Reviews provided by Syndetics
Library Journal Review
London-based author Hoffman makes his U.S. debut with this dark fantasy novel featuring 16-year-old Thomas Cale and his friends Kleist and Vague Henry, imprisoned since toddlerhood in an otherworldly fortress to be trained as soldiers by the Redeemers, a group of religious fanatics planning war on their neighbors. When the boys accidentally discover an especially grisly secret, they must escape or be killed. The first entry in a planned trilogy written in the tradition of Harry Potter and Lord of the Rings, Hoffman's adventure lacks adequate plot structure and character development. Still, actor Steve West adds value to this audio edition, narrating with clarity and flexibility. With its teenage protagonists, many battle scenes, and pseudomedieval setting, this title will appeal to adolescent listeners; parents should be aware it contains violence and cruelty.-Nancy R. Ives, SUNY at Geneseo (c) Copyright 2010. Library Journals LLC, a wholly owned subsidiary of Media Source, Inc. No redistribution permitted.
School Library Journal Review
Gr 9 Up-Paul Hoffman's first title (Dutton, 2010) in a projected trilogy is a complex, multilayered fantasy that delves into themes about world domination, personal power, and the fanaticism of religion and warfare. Thomas Cale has been raised by the Redeemers, a religious order that trains young boys to be future warriors in their planned battle against the Antagonists.While Cale is often the victim of more than the usual abuse, when he escapes with three companions-Kleist, Vague Henri, and Riba (a young girl he rescues from a terrible death)-the word goes out that upon capture he should not be killed. When the runaways are picked up by the Materazzi, a militant group from the community of Memphis, we learn that Cale can predict the actions of anyone going into battle againsthim and is also a great strategist.The Materazzi, considered the finest military warriors in the world, have a lot to learn from Cale, whom they do not trust.Romance between Cale and the beautiful Arbell Swan-Neck, daughter of Memphis's ruler, complicates the plot but adds to the story's appeal.Steve West's narration is aloof and seemingly impersonal. His pace allows listeners to feel Cale's innocence as well as his ruthlessness. West seems to be the outside observer, just reporting the facts and their consequences.His narration of the final battle is cold and unrelenting as he dispassionately relates horrific scenes; it's almost too much to bear. A powerful listening experience.-Edith Ching, formerly Washington Latin Public Charter School, DC (c) Copyright 2010. Library Journals LLC, a wholly owned subsidiary of Media Source, Inc. No redistribution permitted.
The remote Sanctuary of the Redeemers is a huge, grim fortress. There boys younger than 10 are taken for intensive training in hand-to-hand combat in preparation for a forthcoming holy war that only the high priests know about. Sixteen-year-old Thomas Cale is one of the thousands of boys who endure unspeakable treatment at the hands of the warrior monks. Sensing something special about Cale, the Lord Militant takes charge of his training, making it extremely harsh and driving him to achieve more and more. When Cale comes across a Redeemer performing a vivisection on a girl, he slays the man, rescues another girl, and realizes that to live he must escape into the outside world. What ensues is a riveting tale of pursuit, derring-do, battles, and death. Unfortunately, some intrusive authorial explanatory asides interrupt the narrative flow. Enigmatic Cale is something of a berserker on his dark side, a protector on his good one. Other principals are credible, and the settings the foul sanctuary, barren landscape, and aristocratic city to which Cale flees vivid. A rousing trilogy-opener.--Estes, Sally Copyright 2010 Booklist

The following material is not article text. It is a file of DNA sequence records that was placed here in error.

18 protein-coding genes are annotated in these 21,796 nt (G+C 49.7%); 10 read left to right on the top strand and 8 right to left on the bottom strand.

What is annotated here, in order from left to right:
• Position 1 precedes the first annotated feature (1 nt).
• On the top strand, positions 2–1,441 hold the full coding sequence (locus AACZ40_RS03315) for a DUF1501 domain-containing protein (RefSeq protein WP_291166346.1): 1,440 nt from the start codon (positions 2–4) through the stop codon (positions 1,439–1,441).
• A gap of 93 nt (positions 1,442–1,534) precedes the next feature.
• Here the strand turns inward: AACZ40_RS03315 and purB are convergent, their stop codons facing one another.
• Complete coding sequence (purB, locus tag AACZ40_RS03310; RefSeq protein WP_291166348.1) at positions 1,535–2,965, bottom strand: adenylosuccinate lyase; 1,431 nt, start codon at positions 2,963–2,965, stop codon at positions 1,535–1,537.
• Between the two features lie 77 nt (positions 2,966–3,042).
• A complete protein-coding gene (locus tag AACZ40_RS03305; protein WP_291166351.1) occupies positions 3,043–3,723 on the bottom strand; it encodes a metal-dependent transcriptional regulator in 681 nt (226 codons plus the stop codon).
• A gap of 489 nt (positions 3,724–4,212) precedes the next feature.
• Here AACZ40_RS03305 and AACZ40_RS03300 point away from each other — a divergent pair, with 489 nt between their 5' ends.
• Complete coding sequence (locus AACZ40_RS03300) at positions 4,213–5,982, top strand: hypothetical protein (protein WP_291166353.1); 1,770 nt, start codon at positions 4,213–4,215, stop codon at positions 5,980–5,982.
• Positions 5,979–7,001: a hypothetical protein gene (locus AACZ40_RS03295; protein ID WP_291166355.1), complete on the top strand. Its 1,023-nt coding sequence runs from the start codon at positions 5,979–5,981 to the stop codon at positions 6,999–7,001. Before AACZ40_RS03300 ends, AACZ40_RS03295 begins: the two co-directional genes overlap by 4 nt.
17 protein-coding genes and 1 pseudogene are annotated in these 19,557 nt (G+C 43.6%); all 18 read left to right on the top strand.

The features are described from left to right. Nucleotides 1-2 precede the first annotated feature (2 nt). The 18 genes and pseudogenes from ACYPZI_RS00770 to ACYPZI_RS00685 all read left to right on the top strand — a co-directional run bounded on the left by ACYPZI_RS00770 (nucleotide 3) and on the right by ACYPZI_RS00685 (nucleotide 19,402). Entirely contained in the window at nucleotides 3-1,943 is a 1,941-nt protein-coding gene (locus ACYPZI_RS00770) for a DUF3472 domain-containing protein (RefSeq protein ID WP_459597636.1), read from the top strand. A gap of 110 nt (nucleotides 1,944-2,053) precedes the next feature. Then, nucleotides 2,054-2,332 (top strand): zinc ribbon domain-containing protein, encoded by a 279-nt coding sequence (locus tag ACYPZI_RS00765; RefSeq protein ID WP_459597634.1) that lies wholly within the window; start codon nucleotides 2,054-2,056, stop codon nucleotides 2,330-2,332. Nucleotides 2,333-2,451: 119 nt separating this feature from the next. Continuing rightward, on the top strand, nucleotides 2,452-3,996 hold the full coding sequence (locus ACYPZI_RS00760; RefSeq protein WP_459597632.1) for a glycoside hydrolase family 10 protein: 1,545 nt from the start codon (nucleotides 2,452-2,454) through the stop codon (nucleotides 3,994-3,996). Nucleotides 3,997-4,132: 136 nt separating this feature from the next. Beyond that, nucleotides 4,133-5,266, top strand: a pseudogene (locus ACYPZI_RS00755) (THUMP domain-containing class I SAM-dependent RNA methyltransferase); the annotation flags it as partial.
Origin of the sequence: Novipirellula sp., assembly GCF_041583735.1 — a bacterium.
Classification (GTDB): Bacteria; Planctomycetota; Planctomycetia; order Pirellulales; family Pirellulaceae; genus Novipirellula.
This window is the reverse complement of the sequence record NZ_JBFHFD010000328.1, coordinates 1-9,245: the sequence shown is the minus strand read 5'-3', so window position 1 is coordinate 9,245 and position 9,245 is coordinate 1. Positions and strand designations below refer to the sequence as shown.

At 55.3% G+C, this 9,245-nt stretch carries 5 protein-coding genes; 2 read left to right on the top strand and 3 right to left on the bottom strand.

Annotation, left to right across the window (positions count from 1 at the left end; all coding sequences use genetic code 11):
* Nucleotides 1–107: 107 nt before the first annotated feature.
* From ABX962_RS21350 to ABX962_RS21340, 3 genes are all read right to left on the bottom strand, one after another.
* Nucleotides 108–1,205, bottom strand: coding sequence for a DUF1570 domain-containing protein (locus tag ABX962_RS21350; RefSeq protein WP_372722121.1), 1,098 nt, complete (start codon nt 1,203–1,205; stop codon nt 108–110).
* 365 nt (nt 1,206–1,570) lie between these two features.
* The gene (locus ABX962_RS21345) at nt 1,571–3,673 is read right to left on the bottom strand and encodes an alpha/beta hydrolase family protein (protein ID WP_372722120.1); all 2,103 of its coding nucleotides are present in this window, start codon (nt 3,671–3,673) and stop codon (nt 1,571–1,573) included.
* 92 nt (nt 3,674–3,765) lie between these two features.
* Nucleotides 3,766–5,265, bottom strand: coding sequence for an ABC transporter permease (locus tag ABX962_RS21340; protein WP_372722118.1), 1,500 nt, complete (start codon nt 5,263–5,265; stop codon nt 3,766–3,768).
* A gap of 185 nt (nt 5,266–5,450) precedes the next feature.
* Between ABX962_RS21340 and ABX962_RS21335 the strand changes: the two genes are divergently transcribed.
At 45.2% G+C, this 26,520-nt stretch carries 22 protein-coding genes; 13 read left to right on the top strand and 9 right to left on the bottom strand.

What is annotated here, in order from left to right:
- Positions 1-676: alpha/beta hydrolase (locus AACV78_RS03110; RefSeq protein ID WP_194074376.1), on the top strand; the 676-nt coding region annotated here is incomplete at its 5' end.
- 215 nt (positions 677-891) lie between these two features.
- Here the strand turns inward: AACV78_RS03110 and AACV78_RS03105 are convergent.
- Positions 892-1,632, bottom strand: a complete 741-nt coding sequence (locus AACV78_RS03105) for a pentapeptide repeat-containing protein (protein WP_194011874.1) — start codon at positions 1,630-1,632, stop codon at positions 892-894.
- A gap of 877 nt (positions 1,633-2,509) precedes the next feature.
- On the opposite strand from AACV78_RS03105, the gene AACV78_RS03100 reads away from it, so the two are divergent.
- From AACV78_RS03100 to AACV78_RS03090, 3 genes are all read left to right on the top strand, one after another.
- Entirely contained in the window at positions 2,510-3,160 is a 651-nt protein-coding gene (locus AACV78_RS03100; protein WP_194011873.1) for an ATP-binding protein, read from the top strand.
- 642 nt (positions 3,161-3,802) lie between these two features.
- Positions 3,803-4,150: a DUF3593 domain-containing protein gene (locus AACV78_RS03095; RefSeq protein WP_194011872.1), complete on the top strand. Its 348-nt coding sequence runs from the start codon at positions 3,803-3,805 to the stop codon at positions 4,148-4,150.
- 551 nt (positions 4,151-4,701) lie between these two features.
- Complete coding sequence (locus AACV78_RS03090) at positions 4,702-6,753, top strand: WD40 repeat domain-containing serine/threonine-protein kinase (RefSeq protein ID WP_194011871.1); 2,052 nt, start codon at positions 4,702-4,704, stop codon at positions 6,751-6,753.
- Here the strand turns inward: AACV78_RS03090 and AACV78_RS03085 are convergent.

Kirkus Book Review
The first of a medieval-fantasy trilogy from the author of The Golden Age of Censorship (2008, etc.). At the vast, labyrinthine Sanctuary arrives a seemingly endless supply of orphan boys. Here the religious-fanatic Redeemers attempt to inculcate the boys with their faith while turning them into holy warriors. So unremittingly brutal and sadistic are their methods, however, that it's a miracle that any survive; those that do are tough, sociopathic and accomplished liars. While exploring the Sanctuary's endless corridors, Cale and his friends Kleist and Vague Henri stumble upon a senior Redeemer carefully eviscerating a living girl, while another awaits the same fate. Appalled, the boys rescue the survivor, Riba, and flee thanks to Cale's extraordinary talents. They arrive at Memphis, a sort of waterless Venice ruled by a clan of Italianate Teutonic knights called the Materazzi. Having no breeding or social standing whatsoever, the fugitives are treated with contempt even after Cale easily defeats Conn, the Materazzi's finest young warrior. Eventually, after innumerable complications, for reasons that only become clear at the end, the Redeemers move against Memphis. During all this, the narrative tone switches abruptly between boyish, avuncular, pedagogic, ironic and jocular. Hoffman carefully foreshadows events that never happen, then, having overlooked necessary facts, abruptly blurts them out or digresses for several pages. The randomly assembled, pseudo-medieval backdrop is stuffed with leering modern referents. Yet despite these gaping flaws, the plight of poor, tormented, invincible Cale beguiles, and the book's true power is its utter unpredictability. Judging by the hype, what the publisher hoped for was Lord of Harry Potter's Dark Materials; what it actually secured is, in its own immodest way, engrossing enough. Copyright Kirkus Reviews, used with permission.